Linked by Thom Holwerda on Mon 5th Dec 2011 22:48 UTC
PDAs, Cellphones, Wireless Cheap Android tablets are all over the place, and generally not any good. They often have resistive touch screens instead of capacitive ones, are slow, or have no access to the Android Market. For Ice Cream Sandwich, MIPS Technologies is trotting out its existing Honeycomb tablet - which, you guessed it, uses a MIPS processor - licensed to Ainovo. For some reason, that makes this $99 tablet with capacitive screen kind of interesting.
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MIPS!
by ccraig13 on Tue 6th Dec 2011 03:23 UTC
ccraig13
Member since:
2011-05-31

I'm with Thom on this. Having a MIPS based device would definitely give you some geek points. Brings back memories of my assembly language class that used a MIPS emulator. ARM is so 3rd quarter 2011 ;)

Reply Score: 4

RE: MIPS!
by zima on Tue 6th Dec 2011 10:26 in reply to "MIPS!"
zima Member since:
2005-07-06

Having a Playstation or PS2 (oh, only the best-selling console in history, overall; and PS1: 2nd best-selling among non-handhelds), also an early PS3 model with hardware "emulation" of PS2, or maybe one of many consumer WiFi routers & NAS devices, brings geek points?
Hm, OK then.

Didn't Thom have, IIRC, a PS2 at some point? That's two MIPS processors right there... (the 2nd taking over as a main one in PS1 mode)

Reply Parent Score: 2

RE: MIPS!
by renox on Tue 6th Dec 2011 16:07 in reply to "MIPS!"
renox Member since:
2005-07-06

I also prefer MIPS ISA because it can trap on integer overflow which is nice for efficient Ada compilation.

But unfortunately nearly nobody use a language with this (nice) behaviour instead of stupid C/C++ or Java's behaviour on integer overflow, so it doesn't really matter: both ISAs are quite nice, much better than x86 anyway.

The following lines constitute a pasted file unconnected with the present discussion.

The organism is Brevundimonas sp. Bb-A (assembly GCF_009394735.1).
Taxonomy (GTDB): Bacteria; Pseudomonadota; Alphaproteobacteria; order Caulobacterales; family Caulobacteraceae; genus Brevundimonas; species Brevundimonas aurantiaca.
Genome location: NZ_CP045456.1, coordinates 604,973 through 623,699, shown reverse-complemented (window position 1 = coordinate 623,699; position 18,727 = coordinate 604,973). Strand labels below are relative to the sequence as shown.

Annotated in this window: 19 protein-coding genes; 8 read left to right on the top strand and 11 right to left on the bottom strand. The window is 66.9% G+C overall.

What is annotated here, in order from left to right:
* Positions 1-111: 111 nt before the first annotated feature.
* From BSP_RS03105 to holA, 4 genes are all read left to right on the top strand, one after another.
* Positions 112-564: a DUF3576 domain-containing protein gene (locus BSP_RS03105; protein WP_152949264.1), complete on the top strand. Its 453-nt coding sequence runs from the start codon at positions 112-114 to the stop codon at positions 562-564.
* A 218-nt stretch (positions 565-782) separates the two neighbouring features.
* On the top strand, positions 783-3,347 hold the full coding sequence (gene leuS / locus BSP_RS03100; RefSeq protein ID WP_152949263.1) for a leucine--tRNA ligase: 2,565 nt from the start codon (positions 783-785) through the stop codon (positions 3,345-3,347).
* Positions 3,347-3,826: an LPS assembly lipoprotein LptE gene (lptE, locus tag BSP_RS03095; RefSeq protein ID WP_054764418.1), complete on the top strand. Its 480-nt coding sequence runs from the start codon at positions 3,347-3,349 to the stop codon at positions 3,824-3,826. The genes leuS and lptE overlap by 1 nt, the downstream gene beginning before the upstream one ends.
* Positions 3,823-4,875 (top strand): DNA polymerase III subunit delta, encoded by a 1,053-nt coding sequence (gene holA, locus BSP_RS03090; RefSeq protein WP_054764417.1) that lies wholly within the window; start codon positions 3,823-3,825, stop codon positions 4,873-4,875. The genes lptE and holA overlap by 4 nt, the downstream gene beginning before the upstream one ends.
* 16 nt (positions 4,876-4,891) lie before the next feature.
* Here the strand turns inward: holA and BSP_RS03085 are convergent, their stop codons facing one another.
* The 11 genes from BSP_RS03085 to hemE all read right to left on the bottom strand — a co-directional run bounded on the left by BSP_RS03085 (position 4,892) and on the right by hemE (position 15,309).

Reply Parent Score: 4

RE[2]: MIPS!
by Alfman on Tue 6th Dec 2011 17:33 in reply to "RE: MIPS!"
Alfman Member since:
2011-01-28

renox,

"I also prefer MIPS ISA because it can trap on integer overflow which is nice for efficient Ada compilation. "

You may be right about mips handling overflow better than x86, but I actually don't mind the way the x86 does it.

ADD [edi], dword 5 # cause overflow
JO xyz # optionally handle overflow
INTO # generate an interrupt on overflow
ADC [edi+4], dword 0 # add carry
CMOVO [edi], ... # clip the range
# do nothing, modulo arithmetic is often desirable.


"But unfortunately nearly nobody use a language with this (nice) behaviour instead of stupid C/C++ or Java's behaviour on integer overflow, so it doesn't really matter"


I share the same gripe of the C language. It offers no way to use or act upon the overflow, leading to less efficient algorithms.

Also, I think modulo arithmetic should be made explicit. Languages like C/Java that implicitly discard overflow information lead to bugs regardless of architecture. New languages should automatically assert errors on overflow unless told to do otherwise.

Reply Parent Score: 2